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Cost-effective care at home
We have three plans catering for a range of needs. Whatever your loved one’s situation, they’re able to get a carer for everything up to nurse-led care. Simply choose the option that works best:
– Standard care — For those who need some assistance to live the life they want. From £849 weekly.
– Specialist care — For those with challenging requirements, like peg feeding or stoma. From £895 weekly.
– Advanced care — For those with more extensive needs, requiring day-and-night support. From £1450 weekly.
Ways to pay for care
Funding the care services your loved one needs can feel confusing and complex. We can help you put the long-term financial solution in place to give you the peace of mind you’re looking for:
– Local authority direct payments — This is money paid directly to your family so you can decide on the care that’s best. Your loved one will have their needs and financial means assessed. They’ll then be informed about how much funding they’re entitled to. If they’re eligible, you’ll be able to take control of your care funding with a direct payment.
– NHS Continuing Healthcare funding — This is NHS funding that covers care costs in their entirety. This is only available for those with a medical need and isn’t means-tested. Those entitled will receive it regardless of income. To use Continuing Healthcare for live-in care, you’ll need to ask for it to be paid as a personal health budget, the NHS equivalent of a direct payment.
– Equity release — For those who aren’t entitled to funding to cover care costs — in either part or full — there’s equity release. This is where you use the value of your home to pay for care. Choose between a home reversion plan or a lifetime mortgage, depending on whether you want to sell the home but retain the right to live there or loan money against it.
Other care costs to consider
As well as the flat rate of £849 per week, you should also have a think about other costs you might need to fund:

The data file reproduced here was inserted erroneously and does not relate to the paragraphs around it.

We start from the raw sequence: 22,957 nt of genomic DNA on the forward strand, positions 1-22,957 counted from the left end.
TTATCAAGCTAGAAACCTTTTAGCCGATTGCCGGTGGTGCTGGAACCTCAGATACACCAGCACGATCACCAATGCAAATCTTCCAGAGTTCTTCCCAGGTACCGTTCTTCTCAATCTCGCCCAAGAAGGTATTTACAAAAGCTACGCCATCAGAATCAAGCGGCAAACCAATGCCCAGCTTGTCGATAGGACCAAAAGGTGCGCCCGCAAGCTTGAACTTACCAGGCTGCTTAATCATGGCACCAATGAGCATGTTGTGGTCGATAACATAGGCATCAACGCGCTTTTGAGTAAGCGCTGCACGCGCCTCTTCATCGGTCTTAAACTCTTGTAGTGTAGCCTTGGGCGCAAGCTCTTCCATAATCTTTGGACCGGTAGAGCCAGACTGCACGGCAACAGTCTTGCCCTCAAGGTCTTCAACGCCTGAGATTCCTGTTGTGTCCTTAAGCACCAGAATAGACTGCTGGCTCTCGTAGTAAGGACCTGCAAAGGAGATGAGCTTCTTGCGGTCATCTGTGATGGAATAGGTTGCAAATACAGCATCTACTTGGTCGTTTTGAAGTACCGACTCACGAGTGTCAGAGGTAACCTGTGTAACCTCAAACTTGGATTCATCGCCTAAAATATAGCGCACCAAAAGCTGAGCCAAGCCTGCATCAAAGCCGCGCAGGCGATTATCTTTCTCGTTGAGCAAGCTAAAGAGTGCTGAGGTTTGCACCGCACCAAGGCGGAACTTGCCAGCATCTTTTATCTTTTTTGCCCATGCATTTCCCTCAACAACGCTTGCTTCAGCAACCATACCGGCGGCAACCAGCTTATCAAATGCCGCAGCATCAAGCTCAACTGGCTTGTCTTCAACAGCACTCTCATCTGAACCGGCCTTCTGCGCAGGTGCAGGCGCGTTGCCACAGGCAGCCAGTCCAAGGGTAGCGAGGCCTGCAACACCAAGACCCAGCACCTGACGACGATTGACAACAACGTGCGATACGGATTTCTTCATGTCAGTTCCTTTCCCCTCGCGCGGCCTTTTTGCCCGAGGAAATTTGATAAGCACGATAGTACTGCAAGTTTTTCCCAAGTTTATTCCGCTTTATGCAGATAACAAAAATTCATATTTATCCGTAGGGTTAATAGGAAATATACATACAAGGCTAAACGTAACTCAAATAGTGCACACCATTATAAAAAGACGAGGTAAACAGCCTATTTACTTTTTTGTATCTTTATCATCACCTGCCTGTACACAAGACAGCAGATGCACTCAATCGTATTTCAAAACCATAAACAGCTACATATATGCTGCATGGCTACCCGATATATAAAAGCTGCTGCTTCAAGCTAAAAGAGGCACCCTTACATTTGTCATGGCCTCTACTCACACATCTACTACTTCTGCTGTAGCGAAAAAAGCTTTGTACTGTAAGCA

– Car and driver — If you need us to find a carer who is able to drive, we charge e do charge an additional £40. Or it’s £80 per week for them to bring their own car.
– Carer’s food — You’ll have to pay for your carers food. As a guide, we usually put this at around £30 per week and recommend your loved one and their carer eat together.
– Maintaining the home — You need to consider the general upkeep of the home. That could be anything from hiring a cleaner to getting a plumber round.
– Household bills — with live-in care, you do still need to pay for those household expenses, such as telephone/internet, gas and electricity.
Costs you don’t have to pay
Getting care right is not just about ensuring your loved one is receiving care. It’s about arranging the type of care you want, in a safe environment.
With live-in care, not only can you avoid the residential care home, you can avoid the following costs:
– Council tax — even though your elderly relative continues to live at home, they don’t have to pay council tax.
– Hidden care home costs — Unlike care homes, with Elder, you don’t pay additional fees. For example, for hospital visits. Citizens Advice estimate these alone can cost as much as £5,200 per year.
– Home adaptations — Your local authority will help you upgrade your home so it’s ready for care, up to the cost of £1000. And, if you have more acute needs, you’re able to claim up to £30,000 with a Disabled Facilities Grant.